A team surrounding Ivan Huc, from Ludwig-Maximilians-University of Munich in Germany, has made a 12.9kDa pseudo-quaternary structure composed of four aromatic oligoamide helix-turn-helix modules.1 Single crystal x-ray diffraction analysis of the abiotic foldamer shows some previously identified assembly patterns, as well as new ones involving multiple water molecule bridges. ‘This contribution to foldamer research pushes the complexity limit of artificial assemblies,’ remarks Helma Wennemers, a chemical biology expert from ETH Zurich in Switzerland, who was not involved in the project.
The structure of natural proteins can be described using four levels of complexity – from primary to quaternary. It’s particularly important for proteins to fold into precise tertiary and quaternary structures to function correctly. Abiotic foldamers, like their biological counterparts, adopt a conformationally ordered state in solution, yet are based on building blocks not seen in nature. In these systems, sophisticated functions are also predicted to arise at higher levels of structural complexity. Samuel Gellman, an expert in foldamers at the University of Wisconsin–Madison, US, explains that the design, synthesis and characterisation of unnatural oligomers with higher-order structures reminiscent of those found among proteins and nucleic acids is an ambitious and widely pursued goal in the chemistry community. ‘Ultimately, chemists hope to endow these foldamer systems with powerful functions analogous to those of natural enzymes or receptors, or even functions that are not possible for biopolymers.’
Foldamer research has already shown that different abiotic backbones can fold into helices. Aromatic oligoamides that possess hydrogen-bonding functionalities and units capable of aromatic stacking are one such class that can form helical conformations in organic solvents. In 2018, another team surrounding Huc designed and made the first true abiotic tertiary foldamer structure, which was based on an aromatic oligoamide helix-turn-helix motif.2
The next milestone
Building on this work, Huc and colleagues have now experimented with various helix-turn-helix structures incorporating a di-, tri-, or tetra-ethylene glycol flexible linker, as well as hydrogen bond donor and acceptor groups. The handedness of the helices was controlled through the presence, or absence, of chiral components based on 2-(2-aminophenoxy)-propionic acid or a (1H)-camphanyl group. Huc’s team discovered a case where four helix-turn-helix modules based on the same sequence and lacking any chiral component self-assembled to form an architecture composed of eight helices. The helices were arranged in three distinct domains, with several of the helix-to-helix hydrogen bonds mediated by bridging water molecules. It had a quaternary-like structure that ‘was impossible to predict,’ comments Huc. He explains that the work ‘is about transitioning from synthetic models that just mimic a secondary fold, like a helix or a linear strand, to structures that are really closer to what proteins are like, with more complex tertiary folds that are composed of multiple helices, or multiple secondary forms.’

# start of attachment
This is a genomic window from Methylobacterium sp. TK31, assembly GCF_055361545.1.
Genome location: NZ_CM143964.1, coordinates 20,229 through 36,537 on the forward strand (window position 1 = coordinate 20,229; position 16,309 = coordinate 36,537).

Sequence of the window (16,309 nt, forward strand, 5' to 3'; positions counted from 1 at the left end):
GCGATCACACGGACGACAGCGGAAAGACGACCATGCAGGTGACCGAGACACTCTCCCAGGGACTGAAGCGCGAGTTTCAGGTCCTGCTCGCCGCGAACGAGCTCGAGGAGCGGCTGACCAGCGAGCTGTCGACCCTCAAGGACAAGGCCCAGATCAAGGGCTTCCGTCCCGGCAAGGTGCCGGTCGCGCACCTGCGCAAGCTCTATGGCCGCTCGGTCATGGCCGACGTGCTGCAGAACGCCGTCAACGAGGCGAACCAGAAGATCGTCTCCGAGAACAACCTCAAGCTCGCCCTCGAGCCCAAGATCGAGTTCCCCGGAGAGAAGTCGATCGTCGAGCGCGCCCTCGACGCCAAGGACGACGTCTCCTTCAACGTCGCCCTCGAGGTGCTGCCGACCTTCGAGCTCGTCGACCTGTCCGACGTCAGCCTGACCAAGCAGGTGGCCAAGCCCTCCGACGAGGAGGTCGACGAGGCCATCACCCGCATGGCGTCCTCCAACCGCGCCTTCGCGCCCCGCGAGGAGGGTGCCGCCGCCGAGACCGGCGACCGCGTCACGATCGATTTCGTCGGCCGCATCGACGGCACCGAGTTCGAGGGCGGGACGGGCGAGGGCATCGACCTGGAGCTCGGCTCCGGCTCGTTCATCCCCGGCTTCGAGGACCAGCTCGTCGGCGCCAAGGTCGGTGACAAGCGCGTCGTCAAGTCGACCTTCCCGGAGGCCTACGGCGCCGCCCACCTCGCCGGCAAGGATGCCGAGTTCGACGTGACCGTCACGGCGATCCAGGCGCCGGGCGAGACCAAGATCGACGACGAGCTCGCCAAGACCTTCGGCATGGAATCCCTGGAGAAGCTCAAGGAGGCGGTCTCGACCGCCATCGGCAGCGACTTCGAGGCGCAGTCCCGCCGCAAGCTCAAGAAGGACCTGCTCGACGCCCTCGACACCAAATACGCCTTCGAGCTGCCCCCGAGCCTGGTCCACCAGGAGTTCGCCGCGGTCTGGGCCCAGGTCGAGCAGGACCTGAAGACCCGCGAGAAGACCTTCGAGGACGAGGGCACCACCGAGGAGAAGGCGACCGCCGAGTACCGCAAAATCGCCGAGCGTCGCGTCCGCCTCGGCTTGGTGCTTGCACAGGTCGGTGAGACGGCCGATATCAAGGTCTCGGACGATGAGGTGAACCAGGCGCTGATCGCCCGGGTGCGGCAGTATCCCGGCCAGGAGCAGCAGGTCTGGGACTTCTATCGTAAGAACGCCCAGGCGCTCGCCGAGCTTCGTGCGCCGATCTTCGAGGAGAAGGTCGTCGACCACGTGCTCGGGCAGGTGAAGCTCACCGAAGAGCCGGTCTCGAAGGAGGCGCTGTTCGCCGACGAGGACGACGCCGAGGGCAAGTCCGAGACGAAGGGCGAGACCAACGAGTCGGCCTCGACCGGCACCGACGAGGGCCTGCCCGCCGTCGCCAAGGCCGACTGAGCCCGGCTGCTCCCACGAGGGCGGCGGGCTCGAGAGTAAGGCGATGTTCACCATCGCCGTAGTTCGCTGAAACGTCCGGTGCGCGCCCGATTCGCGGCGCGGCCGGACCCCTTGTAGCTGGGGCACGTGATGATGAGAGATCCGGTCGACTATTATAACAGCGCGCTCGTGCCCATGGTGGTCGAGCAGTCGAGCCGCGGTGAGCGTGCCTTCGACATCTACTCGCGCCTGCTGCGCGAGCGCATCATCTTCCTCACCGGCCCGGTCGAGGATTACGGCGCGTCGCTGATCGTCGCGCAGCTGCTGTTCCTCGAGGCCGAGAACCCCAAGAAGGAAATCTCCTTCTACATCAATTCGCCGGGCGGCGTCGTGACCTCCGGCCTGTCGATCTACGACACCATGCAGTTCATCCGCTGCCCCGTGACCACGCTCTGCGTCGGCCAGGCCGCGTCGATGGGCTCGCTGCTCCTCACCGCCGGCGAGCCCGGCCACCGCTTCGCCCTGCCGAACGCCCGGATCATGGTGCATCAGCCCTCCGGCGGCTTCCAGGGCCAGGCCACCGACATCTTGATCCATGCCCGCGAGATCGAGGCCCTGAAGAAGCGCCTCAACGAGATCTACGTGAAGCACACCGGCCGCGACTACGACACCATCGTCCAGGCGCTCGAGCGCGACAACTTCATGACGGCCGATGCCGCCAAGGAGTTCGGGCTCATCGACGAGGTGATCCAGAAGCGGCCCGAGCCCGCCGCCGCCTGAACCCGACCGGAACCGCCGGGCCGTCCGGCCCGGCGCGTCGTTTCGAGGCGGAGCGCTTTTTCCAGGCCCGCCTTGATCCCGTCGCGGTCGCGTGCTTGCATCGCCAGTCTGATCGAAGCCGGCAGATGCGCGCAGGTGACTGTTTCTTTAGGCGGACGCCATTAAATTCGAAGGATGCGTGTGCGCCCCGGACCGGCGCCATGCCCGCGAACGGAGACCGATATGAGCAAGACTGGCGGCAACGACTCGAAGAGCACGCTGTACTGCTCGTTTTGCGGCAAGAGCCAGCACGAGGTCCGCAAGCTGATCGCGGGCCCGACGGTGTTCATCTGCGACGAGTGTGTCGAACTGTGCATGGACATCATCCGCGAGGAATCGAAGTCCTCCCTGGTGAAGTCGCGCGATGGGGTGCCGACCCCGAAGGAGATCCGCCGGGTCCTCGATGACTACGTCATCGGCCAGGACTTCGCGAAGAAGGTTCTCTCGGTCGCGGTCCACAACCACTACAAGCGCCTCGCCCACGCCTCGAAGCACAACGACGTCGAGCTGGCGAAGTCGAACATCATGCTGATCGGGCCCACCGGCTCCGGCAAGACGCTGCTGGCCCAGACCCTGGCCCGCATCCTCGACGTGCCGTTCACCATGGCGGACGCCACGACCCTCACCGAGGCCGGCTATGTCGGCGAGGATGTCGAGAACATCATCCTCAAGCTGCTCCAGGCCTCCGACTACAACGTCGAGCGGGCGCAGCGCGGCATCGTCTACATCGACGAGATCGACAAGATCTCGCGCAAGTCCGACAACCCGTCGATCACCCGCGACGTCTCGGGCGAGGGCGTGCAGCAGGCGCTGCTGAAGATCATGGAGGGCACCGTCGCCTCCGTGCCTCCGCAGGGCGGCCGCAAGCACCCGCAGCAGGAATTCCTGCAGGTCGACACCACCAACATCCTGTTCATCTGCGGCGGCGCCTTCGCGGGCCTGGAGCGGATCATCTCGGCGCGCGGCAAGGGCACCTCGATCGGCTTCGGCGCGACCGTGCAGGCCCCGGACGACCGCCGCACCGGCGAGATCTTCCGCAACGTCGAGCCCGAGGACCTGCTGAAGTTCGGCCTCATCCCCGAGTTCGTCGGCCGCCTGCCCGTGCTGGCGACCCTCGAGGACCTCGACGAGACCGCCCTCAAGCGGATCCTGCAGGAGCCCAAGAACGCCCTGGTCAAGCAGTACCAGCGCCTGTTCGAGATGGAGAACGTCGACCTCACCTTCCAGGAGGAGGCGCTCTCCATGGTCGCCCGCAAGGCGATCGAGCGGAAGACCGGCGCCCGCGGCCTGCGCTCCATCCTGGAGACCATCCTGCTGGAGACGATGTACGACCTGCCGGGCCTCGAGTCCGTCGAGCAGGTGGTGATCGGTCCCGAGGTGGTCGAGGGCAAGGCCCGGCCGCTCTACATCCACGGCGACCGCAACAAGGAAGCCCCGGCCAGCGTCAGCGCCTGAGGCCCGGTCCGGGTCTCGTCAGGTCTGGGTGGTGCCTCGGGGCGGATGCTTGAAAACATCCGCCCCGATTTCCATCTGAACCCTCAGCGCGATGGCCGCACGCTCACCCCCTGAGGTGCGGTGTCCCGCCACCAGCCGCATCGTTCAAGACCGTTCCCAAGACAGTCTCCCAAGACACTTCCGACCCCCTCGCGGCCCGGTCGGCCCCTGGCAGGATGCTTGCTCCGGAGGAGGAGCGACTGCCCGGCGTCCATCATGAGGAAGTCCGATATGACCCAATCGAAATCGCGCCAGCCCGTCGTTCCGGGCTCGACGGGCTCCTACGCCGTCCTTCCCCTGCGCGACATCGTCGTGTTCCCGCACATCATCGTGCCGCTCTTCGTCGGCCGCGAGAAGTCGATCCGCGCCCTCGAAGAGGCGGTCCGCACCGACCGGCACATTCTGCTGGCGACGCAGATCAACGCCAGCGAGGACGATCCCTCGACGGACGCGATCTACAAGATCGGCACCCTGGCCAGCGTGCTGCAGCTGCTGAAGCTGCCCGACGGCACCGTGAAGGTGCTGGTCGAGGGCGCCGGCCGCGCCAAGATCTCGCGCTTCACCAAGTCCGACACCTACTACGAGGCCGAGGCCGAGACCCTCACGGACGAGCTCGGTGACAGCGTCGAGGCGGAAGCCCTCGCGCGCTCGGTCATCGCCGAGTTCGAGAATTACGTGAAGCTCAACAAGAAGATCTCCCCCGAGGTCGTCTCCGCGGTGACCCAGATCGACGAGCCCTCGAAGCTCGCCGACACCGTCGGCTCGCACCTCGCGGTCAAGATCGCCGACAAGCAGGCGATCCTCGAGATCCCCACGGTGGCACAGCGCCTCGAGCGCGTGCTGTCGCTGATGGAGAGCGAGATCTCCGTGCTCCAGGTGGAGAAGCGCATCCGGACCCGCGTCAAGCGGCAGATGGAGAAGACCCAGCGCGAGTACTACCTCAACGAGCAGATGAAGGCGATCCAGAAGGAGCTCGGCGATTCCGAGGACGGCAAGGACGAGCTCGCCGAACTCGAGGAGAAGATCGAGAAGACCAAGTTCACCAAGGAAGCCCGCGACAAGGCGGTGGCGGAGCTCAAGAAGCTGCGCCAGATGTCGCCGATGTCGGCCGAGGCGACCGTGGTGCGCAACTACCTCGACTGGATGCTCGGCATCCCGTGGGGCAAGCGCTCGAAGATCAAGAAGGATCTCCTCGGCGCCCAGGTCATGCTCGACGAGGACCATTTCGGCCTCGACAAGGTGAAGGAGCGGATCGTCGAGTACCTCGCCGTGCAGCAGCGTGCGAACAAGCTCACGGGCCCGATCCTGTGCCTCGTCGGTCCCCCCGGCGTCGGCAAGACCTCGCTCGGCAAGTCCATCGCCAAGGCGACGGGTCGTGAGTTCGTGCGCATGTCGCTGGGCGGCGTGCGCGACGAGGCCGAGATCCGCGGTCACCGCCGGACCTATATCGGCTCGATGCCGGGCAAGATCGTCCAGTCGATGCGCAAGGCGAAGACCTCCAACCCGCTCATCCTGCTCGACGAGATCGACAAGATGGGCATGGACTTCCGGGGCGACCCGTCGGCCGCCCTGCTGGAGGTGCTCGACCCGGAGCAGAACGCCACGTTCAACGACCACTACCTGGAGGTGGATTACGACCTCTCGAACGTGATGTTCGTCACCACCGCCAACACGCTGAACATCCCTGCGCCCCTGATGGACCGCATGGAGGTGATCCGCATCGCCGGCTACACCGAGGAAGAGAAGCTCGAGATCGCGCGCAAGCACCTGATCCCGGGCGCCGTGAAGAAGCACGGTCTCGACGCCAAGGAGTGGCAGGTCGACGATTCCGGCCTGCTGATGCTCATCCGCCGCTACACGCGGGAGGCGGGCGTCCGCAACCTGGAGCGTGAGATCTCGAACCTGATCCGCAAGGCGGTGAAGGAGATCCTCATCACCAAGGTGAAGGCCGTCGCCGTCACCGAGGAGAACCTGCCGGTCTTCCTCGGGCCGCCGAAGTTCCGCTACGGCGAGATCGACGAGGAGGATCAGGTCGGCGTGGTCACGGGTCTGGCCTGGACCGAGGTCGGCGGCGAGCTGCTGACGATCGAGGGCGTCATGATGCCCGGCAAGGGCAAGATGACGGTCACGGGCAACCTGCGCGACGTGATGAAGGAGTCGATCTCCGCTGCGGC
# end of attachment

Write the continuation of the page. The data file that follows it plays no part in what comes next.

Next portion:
Sarah Pike from the University of Birmingham, UK, who researches synthetic helical foldamers, notes that ‘creating such bioinspired architectures is important as these synthetic scaffolds have widespread applications both in biological and artificial settings. The identification of an abiotic eight-helix bundle serves to highlight the immense potential of designed foldamers to probe new chemical space.’
With a view to the future, Huc says that ‘there’s still a stage that we haven’t reached, which would be getting tertiary structures that really have the sophistication of a small protein. We need to elaborate the sophistication a bit more and then we can think of trying to implement functions.’ Automatic synthesisers will also play a role, adds Huc, as ‘now that a machine can do it, it saves so much time and is very efficient. We’re not frightened by the size of the objects we can synthesise and it’s becoming relatively easy to be in the 10kDa range by synthesis, so like small proteins.’
‘This study represents a huge step forward towards enabling the controlled construction of biomimetic self-assembled architectures from abiotic foldamers, with important and far-reaching implications on the future design of functional foldamers,’ says Pike. ‘[It] will enable access to novel, abiotic foldamer scaffolds that possess complex topologies to rival that of biological systems.’